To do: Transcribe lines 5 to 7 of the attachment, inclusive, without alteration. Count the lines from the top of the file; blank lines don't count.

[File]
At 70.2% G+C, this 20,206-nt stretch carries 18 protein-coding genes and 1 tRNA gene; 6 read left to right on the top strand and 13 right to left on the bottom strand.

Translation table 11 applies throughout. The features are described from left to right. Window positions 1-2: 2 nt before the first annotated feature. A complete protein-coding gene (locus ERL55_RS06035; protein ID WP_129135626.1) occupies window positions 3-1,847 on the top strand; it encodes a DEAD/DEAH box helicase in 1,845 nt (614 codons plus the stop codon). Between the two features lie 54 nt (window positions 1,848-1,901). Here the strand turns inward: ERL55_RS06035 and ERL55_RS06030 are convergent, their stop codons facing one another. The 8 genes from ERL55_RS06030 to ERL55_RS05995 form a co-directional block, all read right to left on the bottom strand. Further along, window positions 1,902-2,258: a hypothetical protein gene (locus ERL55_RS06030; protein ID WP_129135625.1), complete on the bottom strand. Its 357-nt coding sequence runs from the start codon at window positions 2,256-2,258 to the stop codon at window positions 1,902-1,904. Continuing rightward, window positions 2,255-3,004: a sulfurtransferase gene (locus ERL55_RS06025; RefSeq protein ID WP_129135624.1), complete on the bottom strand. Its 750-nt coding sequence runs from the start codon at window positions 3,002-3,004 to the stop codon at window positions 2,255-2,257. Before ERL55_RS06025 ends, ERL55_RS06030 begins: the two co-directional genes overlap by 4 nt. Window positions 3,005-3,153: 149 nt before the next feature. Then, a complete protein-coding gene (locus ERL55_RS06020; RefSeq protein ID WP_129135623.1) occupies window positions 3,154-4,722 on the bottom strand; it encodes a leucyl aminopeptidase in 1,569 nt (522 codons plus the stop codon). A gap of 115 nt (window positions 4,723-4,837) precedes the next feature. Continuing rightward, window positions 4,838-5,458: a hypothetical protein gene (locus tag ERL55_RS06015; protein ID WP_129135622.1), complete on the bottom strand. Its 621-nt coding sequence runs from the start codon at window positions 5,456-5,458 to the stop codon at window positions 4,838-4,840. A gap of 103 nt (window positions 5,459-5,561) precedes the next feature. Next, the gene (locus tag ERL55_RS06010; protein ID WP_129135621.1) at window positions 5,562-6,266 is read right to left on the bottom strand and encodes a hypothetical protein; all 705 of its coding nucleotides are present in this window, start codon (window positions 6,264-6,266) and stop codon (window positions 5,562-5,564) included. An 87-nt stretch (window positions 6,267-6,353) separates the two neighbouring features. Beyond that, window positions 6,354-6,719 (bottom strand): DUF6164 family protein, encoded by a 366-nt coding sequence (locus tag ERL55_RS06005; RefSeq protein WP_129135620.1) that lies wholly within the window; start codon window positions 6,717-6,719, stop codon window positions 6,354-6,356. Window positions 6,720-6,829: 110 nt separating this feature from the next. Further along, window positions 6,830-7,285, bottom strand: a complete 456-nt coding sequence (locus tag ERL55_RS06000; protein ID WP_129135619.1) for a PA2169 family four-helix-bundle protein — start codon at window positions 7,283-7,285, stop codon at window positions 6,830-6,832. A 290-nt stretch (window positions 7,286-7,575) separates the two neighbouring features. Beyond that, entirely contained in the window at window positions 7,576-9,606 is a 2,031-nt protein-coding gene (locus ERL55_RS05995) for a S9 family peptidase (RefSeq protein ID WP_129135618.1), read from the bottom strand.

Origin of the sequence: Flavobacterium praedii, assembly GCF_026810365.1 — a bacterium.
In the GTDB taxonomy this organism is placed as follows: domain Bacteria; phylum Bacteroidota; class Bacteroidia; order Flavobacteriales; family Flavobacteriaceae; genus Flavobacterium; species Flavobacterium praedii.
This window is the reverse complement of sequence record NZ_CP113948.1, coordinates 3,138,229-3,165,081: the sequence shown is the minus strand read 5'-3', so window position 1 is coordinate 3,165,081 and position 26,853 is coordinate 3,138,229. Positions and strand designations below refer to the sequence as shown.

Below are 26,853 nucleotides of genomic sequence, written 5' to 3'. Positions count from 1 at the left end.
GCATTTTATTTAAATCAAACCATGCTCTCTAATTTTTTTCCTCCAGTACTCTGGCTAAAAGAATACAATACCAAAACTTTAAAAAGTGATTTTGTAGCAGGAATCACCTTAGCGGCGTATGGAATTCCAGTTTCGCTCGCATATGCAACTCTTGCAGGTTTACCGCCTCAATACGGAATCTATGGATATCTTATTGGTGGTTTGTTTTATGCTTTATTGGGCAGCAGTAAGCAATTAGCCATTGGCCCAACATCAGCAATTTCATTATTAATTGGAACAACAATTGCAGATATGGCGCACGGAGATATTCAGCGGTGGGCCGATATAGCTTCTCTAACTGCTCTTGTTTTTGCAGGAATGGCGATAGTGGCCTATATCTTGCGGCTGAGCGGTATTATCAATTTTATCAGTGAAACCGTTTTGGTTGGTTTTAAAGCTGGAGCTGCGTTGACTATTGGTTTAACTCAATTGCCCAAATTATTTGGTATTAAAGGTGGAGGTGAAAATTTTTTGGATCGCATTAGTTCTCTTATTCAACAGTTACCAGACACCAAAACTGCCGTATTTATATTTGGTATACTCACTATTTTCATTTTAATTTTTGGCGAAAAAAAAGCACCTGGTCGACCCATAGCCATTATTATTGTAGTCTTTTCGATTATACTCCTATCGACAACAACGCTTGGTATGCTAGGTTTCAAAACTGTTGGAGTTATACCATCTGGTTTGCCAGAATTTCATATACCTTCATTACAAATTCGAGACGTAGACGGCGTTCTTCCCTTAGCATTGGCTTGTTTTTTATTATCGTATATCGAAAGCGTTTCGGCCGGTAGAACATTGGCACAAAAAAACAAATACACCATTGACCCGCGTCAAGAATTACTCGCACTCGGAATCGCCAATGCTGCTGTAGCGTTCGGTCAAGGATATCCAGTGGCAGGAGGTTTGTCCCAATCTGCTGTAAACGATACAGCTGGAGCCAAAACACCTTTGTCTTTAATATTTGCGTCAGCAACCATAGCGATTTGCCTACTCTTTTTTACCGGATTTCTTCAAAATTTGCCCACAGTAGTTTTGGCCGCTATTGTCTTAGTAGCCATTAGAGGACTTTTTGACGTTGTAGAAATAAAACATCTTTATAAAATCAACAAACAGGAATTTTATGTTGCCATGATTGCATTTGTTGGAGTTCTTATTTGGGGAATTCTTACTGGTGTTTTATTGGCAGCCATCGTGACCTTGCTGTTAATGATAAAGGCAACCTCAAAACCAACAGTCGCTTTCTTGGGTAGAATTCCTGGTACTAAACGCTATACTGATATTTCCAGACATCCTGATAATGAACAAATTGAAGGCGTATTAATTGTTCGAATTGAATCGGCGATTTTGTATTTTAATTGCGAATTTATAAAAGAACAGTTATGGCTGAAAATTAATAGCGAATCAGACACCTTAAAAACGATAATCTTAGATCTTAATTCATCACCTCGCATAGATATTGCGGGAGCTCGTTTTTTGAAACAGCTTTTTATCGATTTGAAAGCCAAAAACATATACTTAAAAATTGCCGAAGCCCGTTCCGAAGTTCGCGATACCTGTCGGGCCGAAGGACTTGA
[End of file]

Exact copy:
This window is the reverse complement of sequence record NZ_CP113948.1, coordinates 3,138,229-3,165,081: the sequence shown is the minus strand read 5'-3', so window position 1 is coordinate 3,165,081 and position 26,853 is coordinate 3,138,229. Positions and strand designations below refer to the sequence as shown.

Below are 26,853 nucleotides of genomic sequence, written 5' to 3'. Positions count from 1 at the left end.
GCATTTTATTTAAATCAAACCATGCTCTCTAATTTTTTTCCTCCAGTACTCTGGCTAAAAGAATACAATACCAAAACTTTAAAAAGTGATTTTGTAGCAGGAATCACCTTAGCGGCGTATGGAATTCCAGTTTCGCTCGCATATGCAACTCTTGCAGGTTTACCGCCTCAATACGGAATCTATGGATATCTTATTGGTGGTTTGTTTTATGCTTTATTGGGCAGCAGTAAGCAATTAGCCATTGGCCCAACATCAGCAATTTCATTATTAATTGGAACAACAATTGCAGATATGGCGCACGGAGATATTCAGCGGTGGGCCGATATAGCTTCTCTAACTGCTCTTGTTTTTGCAGGAATGGCGATAGTGGCCTATATCTTGCGGCTGAGCGGTATTATCAATTTTATCAGTGAAACCGTTTTGGTTGGTTTTAAAGCTGGAGCTGCGTTGACTATTGGTTTAACTCAATTGCCCAAATTATTTGGTATTAAAGGTGGAGGTGAAAATTTTTTGGATCGCATTAGTTCTCTTATTCAACAGTTACCAGACACCAAAACTGCCGTATTTATATTTGGTATACTCACTATTTTCATTTTAATTTTTGGCGAAAAAAAAGCACCTGGTCGACCCATAGCCATTATTATTGTAGTCTTTTCGATTATACTCCTATCGACAACAACGCTTGGTATGCTAGGTTTCAAAACTGTTGGAGTTATACCATCTGGTTTGCCAGAATTTCATATACCTTCATTACAAATTCGAGACGTAGACGGCGTTCTTCCCTTAGCATTGGCTTGTTTTTTATTATCGTATATCGAAAGCGTTTCGGCCGGTAGAACATTGGCACAAAAAAACAAATACACCATTGACCCGCGTCAAGAATTACTCGCACTCGGAATCGCCAATGCTGCTGTAGCGTTCGGTCAAGGATATCCAGTGGCAGGAGGTTTGTCCCAATCTGCTGTAAACGATACAGCTGGAGCCAAAACACCTTTGTCTTTAATATTTGCGTCAGCAACCATAGCGATTTGCCTACTCTTTTTTACCGGATTTCTTCAAAATTTGCCCACAGTAGTTTTGGCCGCTATTGTCTTAGTAGCCATTAGAGGACTTTTTGACGTTGTAGAAATAAAACATCTTTATAAAATCAACAAACAGGAATTTTATGTTGCCATGATTGCATTTGTTGGAGTTCTTATTTGGGGAATTCTTACTGGTGTTTTATTGGCAGCCATCGTGACCTTGCTGTTAATGATAAAGGCAACCTCAAAACCAACAGTCGCTTTCTTGGGTAGAATTCCTGGTACTAAACGCTATACTGATATTTCCAGACATCCTGATAATGAACAAATTGAAGGCGTATTAATTGTTCGAATTGAATCGGCGATTTTGTATTTTAATTGCGAATTTATAAAAGAACAGTTATGGCTGAAAATTAATAGCGAATCAGACACCTTAAAAACGATAATCTTAGATCTTAATTCATCACCTCGCATAGATATTGCGGGAGCTCGTTTTTTGAAACAGCTTTTTATCGATTTGAAAGCCAAAAACATATACTTAAAAATTGCCGAAGCCCGTTCCGAAGTTCGCGATACCTGTCGGGCCGAAGGACTTGA